Note, this has positive economic benefits to the agent. They can handle a lot more volume than before with fewer responsibilities. What would likely happen next is instead of five former individual agents in that new office, two of them would choose to sell their books and there would be three servicing the same amount of business.
Now, I’m going to make the agents really mad. I’ve told them their family can’t work with them anymore and now I’m cutting their pay? Yep, but stick with me. It doesn’t really make sense that I reduce agent’s workload dramatically so they can sell more and let them keep all of the upside of that improved productivity that I created for them by my brilliant changes to the model!
Also, if I am having agents spend most of their time on converting leads, then why am I still paying them for renewals? I’m pretty sure GEICO reps don’t get paid a renewal stream. So, I’m going to cut new business to 10% and renewal to 5%. If I’ve doubled the size of your book and cut most of your expenses, you are still net ahead. And, as we will discuss in a bit, if the incumbents don’t do this proactively, it will probably be done to them later.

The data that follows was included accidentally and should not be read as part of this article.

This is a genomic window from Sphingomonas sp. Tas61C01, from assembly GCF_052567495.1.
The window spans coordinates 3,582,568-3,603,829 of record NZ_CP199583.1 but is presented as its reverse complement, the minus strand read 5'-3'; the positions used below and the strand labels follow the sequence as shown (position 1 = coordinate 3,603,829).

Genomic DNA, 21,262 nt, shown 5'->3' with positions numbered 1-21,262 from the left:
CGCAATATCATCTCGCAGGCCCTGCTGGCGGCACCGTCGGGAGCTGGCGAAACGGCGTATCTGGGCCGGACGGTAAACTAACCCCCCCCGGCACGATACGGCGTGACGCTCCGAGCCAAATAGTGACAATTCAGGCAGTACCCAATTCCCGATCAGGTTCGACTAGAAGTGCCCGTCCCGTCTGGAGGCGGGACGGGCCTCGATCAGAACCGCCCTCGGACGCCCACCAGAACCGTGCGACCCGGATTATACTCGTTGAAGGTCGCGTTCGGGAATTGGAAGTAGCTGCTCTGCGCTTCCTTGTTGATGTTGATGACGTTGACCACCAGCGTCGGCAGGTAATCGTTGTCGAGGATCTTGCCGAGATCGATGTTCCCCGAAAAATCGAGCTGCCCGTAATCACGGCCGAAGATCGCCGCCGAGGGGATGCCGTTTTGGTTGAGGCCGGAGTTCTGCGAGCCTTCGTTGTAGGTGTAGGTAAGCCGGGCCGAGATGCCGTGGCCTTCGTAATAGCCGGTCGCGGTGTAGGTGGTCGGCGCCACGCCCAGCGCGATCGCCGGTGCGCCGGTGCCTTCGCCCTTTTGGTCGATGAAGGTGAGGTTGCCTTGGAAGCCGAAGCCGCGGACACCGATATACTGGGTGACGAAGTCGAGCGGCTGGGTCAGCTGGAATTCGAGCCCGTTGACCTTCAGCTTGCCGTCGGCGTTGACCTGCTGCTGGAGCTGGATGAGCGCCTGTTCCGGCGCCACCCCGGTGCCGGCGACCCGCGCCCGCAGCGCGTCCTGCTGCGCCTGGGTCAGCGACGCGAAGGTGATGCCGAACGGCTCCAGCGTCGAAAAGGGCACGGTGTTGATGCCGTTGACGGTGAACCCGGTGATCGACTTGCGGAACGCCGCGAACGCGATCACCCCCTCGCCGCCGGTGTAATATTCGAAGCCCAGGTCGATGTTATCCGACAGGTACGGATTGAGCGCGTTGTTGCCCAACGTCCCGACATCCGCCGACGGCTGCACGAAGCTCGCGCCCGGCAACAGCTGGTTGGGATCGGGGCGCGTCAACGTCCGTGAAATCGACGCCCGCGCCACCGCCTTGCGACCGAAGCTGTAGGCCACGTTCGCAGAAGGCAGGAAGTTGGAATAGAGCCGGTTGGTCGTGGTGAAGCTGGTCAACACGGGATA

The New Landscape
So what the future looks like is less overhead and less overlap with agents who serve you how you want to be served. If you want to come and shake hands before signing your policy, you can still do that. If you’d rather do most of it online and have a brief phone call with the agent at the end, you can do that too.
We’ve eliminated a ton of expense, both acquisition cost and G&A. Those lower costs can then be put into lowering prices and increased marketing spend. This will slow, if not stop, the loss of market share to the directs and increase the size of agent’s books.